UN chief urges energy industry to do more despite methane agreement

UN secretary general, António Guterres, has said the world’s energy firms are still not doing enough to support the world’s efforts to limit global warming.

He made his remarks following the announcement at the COP28 summit that 50 major energy firms have signed up to a new scheme which will end methane emissions by 2027.

The pledge was part of the Global Decarbonization Accelerator (GDA), a series of landmark initiatives designed to speed up the energy transition and drastically reduce global emissions.

The GDA is focused on three key pillars: rapidly scaling the energy system of tomorrow; decarbonizing the energy system of today; and targeting methane and other non-CO2 greenhouse gases (GHGs). It is a comprehensive plan for system wide change, addressing the demand and the supply of energy at the same time. The GDA has been informed by the thinking of key stakeholders, including the international organisations, governments and policy makers, NGOs, and CEOs from every industrial sector.

Under the GDA, 50 companies, representing over 40 percent of global oil production have signed on to the Oil and Gas Decarbonization Charter (OGDC), committing to zero methane emissions and ending routine flaring by 2030, and to total net-zero operations by 2050 at the latest. Over 29 National Oil Companies (NOCs) have committed to the Charter – the largest ever number of NOCs to sign up to a decarbonization pledge. The OGDC is an important step towards the industry increasing actions aligned with the aims of the Paris Agreement.

Signatories to the Charter agree to target a number of key actions, including:

  • Investing in the energy system of the future including renewables, low-carbon fuels and negative emissions technologies.
  • Increasing transparency, including enhancing measurement, monitoring, reporting and independent verification of GHG emissions and their performance and progress in reducing emissions.
  • Increasing alignment with broader industry best practices to accelerate decarbonization of operations and aspire to implement current best practices by 2030 to collectively reduce emission intensity.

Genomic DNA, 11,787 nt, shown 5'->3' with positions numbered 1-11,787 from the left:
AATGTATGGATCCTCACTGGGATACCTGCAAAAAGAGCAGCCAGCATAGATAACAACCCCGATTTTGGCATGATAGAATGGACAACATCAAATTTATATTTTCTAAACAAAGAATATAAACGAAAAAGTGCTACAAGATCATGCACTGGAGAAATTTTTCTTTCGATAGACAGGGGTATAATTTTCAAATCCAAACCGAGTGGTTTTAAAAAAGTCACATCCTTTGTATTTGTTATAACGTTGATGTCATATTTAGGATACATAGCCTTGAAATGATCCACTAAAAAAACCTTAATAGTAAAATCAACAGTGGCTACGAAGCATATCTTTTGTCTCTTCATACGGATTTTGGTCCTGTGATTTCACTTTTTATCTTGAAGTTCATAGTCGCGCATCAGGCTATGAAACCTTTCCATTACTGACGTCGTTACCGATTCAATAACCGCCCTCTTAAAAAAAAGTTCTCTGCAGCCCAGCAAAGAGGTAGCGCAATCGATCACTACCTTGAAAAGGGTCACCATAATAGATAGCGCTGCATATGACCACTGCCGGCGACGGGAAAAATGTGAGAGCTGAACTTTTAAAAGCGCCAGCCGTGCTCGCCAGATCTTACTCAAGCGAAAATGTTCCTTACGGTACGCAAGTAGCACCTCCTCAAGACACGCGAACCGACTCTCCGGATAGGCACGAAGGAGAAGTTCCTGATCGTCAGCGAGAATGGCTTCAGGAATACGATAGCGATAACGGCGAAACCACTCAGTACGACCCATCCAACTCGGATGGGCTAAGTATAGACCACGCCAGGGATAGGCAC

• Reducing energy poverty and providing secure and affordable energy to support the development of all economies.

Commentating on the launch of the GDA, COP28 president Sultan Al Jaber said: “The world does not work without energy. Yet the world will break down if we do not fix energies we use today, mitigate their emissions at a gigaton scale, and rapidly transition to zero carbon alternatives. That is why the COP28 Presidency has launched the Global Decarbonization Accelerator.”

However for the UN chief the pledge did not go far enough.

Guterres said: “The fossil fuel industry is finally starting to wake up, but the promises made clearly fall short of what is required.”

He added it is a “step in the right direction”, but the promise failed to address a core issue, namely, eliminating emissions from fossil fuel consumption.

Methane (CH4) is a primary component of natural gas and is responsible for about a third of the planetary warming we see today. It is short-lived but is more powerful than carbon dioxide, the greenhouse gas most responsible for climate change. Without serious action, global anthropogenic methane emissions are projected to rise by up to 13 per cent between now and 2030.

Dubbing the oil and gas companies, the “giant behind the climate crisis”, Guterres pointed out that the pledge did not provide clarity on the pathway to reaching net-zero by 2050, which is “absolutely essential to ensure integrity.”

“Science is clear: we need to phase out fossil fuels within a timeframe compatible with limiting global warming to 1.5 Celsius,” he reiterated, referring to one of the keystone targets set by the landmark 2015 Paris Agreement,” he added. “There must be no room for greenwashing,” he said, referring to the dangers involved in promoting deceptive marketing and false claims of sustainability.

However, Al Jaber praised the agreement as a leap forward in the world’s efforts.

He said, “The GDA represents an inflection point for addressing various challenges that to date have slowed down the energy transition. Each initiative is underpinned by ongoing accountability frameworks to ensure that the commitments made, are commitments delivered.”

“The GDA adds up to more countries and more companies from more sectors than ever before, all aligning with our North Star of 1.5C,” he added.

The GDA is focused on three key pillars: rapidly scaling the energy system of tomorrow; decarbonizing the energy system of today; and targeting methane and other non-CO2 greenhouse gases (GHGs). It is a comprehensive plan for system wide change, addressing the demand and the supply of energy at the same time.

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